Tool Helps Physicians Determine Outcomes and Predict Treatment Response in People with Lupus Nephritis
Using a clinical tool to chart urine analysis results in people with lupus nephritis (LN) (kidney disease) can help determine their clinical outcomes and predict who will best respond to initial treatment. In ongoing research from Lupus Foundation of America Gary S. Gilkeson Career Development Awardee Ellen Cody, higher Renal Activity Index for Lupus (RAIL) scores reflect greater kidney inflammation. Scores can also predict responders versus non-responders during initial course of treatment.
Researchers collected the urine of people with lupus, both with and without LN, noting development of any clinical outcomes, such as kidney inflammation or flares. RAIL scores were also compared to two other tools to determine significance.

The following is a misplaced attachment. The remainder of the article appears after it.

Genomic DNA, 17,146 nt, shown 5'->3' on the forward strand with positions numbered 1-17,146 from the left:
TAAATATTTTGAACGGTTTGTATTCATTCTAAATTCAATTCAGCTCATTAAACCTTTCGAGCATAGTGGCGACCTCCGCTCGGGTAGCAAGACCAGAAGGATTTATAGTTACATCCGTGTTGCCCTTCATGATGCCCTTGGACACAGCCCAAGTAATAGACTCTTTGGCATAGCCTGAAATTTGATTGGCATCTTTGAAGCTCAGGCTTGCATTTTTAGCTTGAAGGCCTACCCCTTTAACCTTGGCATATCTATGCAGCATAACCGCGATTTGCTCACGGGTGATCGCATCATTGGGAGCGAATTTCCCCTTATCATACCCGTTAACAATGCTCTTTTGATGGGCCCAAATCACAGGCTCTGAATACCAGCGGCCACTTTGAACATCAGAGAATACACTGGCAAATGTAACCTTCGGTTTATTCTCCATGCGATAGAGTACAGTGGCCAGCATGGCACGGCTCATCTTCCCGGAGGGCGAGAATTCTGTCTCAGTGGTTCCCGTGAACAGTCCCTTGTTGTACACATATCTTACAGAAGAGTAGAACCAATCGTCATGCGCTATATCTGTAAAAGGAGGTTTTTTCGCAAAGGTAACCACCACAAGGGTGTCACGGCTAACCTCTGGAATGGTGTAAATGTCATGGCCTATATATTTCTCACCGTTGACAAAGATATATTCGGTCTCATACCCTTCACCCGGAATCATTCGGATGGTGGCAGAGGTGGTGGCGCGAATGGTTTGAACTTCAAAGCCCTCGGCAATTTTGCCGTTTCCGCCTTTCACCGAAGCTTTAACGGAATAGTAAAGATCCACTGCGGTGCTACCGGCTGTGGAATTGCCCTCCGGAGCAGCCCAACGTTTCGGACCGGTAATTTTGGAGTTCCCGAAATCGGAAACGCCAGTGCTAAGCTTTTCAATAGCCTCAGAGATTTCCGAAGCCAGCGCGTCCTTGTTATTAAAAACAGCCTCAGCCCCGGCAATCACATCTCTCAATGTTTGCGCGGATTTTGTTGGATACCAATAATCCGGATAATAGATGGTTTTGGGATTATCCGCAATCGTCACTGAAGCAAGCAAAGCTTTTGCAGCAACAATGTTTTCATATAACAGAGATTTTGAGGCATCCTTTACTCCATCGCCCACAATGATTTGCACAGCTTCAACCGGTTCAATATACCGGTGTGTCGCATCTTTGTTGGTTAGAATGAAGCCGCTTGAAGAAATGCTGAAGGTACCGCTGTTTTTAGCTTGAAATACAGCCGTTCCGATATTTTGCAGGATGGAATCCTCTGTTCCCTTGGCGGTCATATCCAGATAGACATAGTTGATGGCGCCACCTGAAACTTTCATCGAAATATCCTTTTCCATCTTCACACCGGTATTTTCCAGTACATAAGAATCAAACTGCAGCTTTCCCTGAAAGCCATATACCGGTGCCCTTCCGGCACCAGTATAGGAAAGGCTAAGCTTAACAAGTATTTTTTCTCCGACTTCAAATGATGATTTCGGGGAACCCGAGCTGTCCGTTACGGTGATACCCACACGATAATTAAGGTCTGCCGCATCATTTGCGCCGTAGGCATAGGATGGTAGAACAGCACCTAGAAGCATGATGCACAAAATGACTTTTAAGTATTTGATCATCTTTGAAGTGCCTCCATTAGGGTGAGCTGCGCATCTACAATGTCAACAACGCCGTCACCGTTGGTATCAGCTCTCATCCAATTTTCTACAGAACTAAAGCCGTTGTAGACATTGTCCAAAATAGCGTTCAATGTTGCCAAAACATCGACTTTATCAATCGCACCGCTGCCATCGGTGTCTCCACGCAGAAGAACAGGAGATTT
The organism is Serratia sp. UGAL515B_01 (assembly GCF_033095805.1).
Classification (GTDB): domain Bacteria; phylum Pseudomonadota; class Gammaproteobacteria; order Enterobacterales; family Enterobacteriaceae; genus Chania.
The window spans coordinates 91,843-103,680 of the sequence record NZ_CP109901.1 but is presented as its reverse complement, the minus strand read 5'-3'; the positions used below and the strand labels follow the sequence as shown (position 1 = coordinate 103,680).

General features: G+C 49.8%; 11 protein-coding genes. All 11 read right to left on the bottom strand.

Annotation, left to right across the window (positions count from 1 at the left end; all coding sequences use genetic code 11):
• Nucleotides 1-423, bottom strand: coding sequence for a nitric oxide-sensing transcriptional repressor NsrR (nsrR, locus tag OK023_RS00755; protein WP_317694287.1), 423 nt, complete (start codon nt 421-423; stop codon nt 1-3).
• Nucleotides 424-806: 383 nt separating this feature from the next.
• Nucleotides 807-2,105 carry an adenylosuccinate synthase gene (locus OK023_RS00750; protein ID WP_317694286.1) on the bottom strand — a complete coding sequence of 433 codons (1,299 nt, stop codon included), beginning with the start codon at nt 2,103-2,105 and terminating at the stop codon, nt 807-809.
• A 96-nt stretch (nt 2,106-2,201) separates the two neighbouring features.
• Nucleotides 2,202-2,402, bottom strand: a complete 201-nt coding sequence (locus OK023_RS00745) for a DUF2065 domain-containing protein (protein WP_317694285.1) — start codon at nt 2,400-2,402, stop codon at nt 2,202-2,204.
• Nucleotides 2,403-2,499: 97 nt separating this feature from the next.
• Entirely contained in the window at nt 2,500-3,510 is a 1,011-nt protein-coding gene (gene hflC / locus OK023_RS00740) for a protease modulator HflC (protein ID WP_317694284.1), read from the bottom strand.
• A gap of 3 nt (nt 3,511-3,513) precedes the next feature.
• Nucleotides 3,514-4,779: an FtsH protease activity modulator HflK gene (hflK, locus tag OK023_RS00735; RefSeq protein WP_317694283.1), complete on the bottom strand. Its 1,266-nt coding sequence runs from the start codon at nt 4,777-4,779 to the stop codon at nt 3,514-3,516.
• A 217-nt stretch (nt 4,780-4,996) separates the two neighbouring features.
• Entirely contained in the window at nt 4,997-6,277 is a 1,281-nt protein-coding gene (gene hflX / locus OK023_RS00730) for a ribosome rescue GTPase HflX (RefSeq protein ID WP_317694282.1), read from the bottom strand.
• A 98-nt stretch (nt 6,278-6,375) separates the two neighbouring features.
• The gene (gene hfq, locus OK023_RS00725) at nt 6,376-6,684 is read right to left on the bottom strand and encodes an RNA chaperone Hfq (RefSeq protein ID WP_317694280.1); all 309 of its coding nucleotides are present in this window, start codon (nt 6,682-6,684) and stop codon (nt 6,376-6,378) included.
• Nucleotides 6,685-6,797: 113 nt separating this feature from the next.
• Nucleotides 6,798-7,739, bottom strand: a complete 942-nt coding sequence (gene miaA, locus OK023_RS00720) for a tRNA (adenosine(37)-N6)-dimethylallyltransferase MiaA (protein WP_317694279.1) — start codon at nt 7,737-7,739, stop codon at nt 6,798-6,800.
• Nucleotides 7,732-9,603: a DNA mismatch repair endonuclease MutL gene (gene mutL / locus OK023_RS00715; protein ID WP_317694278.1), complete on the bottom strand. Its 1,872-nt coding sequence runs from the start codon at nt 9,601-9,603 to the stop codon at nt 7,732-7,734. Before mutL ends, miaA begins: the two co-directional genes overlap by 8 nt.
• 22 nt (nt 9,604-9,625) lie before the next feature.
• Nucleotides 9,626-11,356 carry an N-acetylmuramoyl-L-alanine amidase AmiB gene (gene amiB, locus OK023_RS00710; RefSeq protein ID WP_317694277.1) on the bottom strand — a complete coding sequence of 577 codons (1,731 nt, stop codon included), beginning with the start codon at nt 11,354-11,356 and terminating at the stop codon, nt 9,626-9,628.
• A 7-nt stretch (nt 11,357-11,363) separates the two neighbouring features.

“Kidney disease continues to be a significant cause of morbidity and mortality in patients with SLE. Our current ways to detect kidney damage are invasive and often reactive. Our work looks to noninvasively detect damage and predict responses to treatment in a more timely and efficient manner, which will hopefully allow us to decrease the health burden of lupus nephritis” shared Dr. Ellen Cody lead study author and Gary S. Gilkeson Career Development Awardee with the Lupus Foundation of America.
A kidney biopsy is typically performed to check for inflammation and kidney tissue scarring. Nonaggressive therapies to assess an individual’s response to LN therapy is currently missing. Cody’s work helps better understand how less invasive biomarker tools may help improve diagnosis and monitoring of people with LN without requiring aggressive kidney biopsies. Learn more about Cody and her research efforts.
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